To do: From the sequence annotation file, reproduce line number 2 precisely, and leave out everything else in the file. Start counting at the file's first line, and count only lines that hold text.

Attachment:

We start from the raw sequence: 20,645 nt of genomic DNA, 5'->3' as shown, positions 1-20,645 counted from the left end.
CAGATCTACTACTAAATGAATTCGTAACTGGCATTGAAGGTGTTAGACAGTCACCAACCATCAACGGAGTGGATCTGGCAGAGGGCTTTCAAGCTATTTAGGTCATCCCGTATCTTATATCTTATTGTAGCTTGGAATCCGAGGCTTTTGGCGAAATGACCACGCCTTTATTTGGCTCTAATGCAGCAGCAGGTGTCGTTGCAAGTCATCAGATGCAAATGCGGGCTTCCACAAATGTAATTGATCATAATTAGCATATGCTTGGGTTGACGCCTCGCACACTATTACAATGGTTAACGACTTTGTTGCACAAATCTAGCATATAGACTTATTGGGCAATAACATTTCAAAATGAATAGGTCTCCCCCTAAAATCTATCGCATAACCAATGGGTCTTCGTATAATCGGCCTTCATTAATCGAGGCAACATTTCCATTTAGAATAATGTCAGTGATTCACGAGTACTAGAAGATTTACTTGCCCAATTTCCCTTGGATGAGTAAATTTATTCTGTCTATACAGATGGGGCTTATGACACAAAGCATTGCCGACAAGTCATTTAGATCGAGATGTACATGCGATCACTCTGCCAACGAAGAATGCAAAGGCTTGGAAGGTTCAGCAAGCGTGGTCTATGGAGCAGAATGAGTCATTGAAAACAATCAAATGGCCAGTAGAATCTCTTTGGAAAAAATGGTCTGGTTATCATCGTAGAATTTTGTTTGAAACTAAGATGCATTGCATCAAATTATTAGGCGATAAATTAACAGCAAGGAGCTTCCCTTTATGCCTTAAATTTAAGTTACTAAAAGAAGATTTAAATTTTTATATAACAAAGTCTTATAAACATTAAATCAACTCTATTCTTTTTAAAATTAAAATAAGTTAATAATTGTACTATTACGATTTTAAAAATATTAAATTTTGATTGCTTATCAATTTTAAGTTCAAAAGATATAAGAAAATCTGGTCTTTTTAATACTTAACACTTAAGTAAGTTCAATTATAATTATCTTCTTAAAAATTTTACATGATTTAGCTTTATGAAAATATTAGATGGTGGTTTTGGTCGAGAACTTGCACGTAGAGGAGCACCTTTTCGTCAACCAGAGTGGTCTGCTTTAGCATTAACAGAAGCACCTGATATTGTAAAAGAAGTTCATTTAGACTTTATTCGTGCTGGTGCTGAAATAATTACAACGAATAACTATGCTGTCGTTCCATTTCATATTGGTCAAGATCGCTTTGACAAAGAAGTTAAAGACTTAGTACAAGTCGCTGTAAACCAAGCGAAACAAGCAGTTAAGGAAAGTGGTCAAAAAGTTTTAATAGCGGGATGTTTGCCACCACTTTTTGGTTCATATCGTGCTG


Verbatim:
CAGATCTACTACTAAATGAATTCGTAACTGGCATTGAAGGTGTTAGACAGTCACCAACCATCAACGGAGTGGATCTGGCAGAGGGCTTTCAAGCTATTTAGGTCATCCCGTATCTTATATCTTATTGTAGCTTGGAATCCGAGGCTTTTGGCGAAATGACCACGCCTTTATTTGGCTCTAATGCAGCAGCAGGTGTCGTTGCAAGTCATCAGATGCAAATGCGGGCTTCCACAAATGTAATTGATCATAATTAGCATATGCTTGGGTTGACGCCTCGCACACTATTACAATGGTTAACGACTTTGTTGCACAAATCTAGCATATAGACTTATTGGGCAATAACATTTCAAAATGAATAGGTCTCCCCCTAAAATCTATCGCATAACCAATGGGTCTTCGTATAATCGGCCTTCATTAATCGAGGCAACATTTCCATTTAGAATAATGTCAGTGATTCACGAGTACTAGAAGATTTACTTGCCCAATTTCCCTTGGATGAGTAAATTTATTCTGTCTATACAGATGGGGCTTATGACACAAAGCATTGCCGACAAGTCATTTAGATCGAGATGTACATGCGATCACTCTGCCAACGAAGAATGCAAAGGCTTGGAAGGTTCAGCAAGCGTGGTCTATGGAGCAGAATGAGTCATTGAAAACAATCAAATGGCCAGTAGAATCTCTTTGGAAAAAATGGTCTGGTTATCATCGTAGAATTTTGTTTGAAACTAAGATGCATTGCATCAAATTATTAGGCGATAAATTAACAGCAAGGAGCTTCCCTTTATGCCTTAAATTTAAGTTACTAAAAGAAGATTTAAATTTTTATATAACAAAGTCTTATAAACATTAAATCAACTCTATTCTTTTTAAAATTAAAATAAGTTAATAATTGTACTATTACGATTTTAAAAATATTAAATTTTGATTGCTTATCAATTTTAAGTTCAAAAGATATAAGAAAATCTGGTCTTTTTAATACTTAACACTTAAGTAAGTTCAATTATAATTATCTTCTTAAAAATTTTACATGATTTAGCTTTATGAAAATATTAGATGGTGGTTTTGGTCGAGAACTTGCACGTAGAGGAGCACCTTTTCGTCAACCAGAGTGGTCTGCTTTAGCATTAACAGAAGCACCTGATATTGTAAAAGAAGTTCATTTAGACTTTATTCGTGCTGGTGCTGAAATAATTACAACGAATAACTATGCTGTCGTTCCATTTCATATTGGTCAAGATCGCTTTGACAAAGAAGTTAAAGACTTAGTACAAGTCGCTGTAAACCAAGCGAAACAAGCAGTTAAGGAAAGTGGTCAAAAAGTTTTAATAGCGGGATGTTTGCCACCACTTTTTGGTTCATATCGTGCTG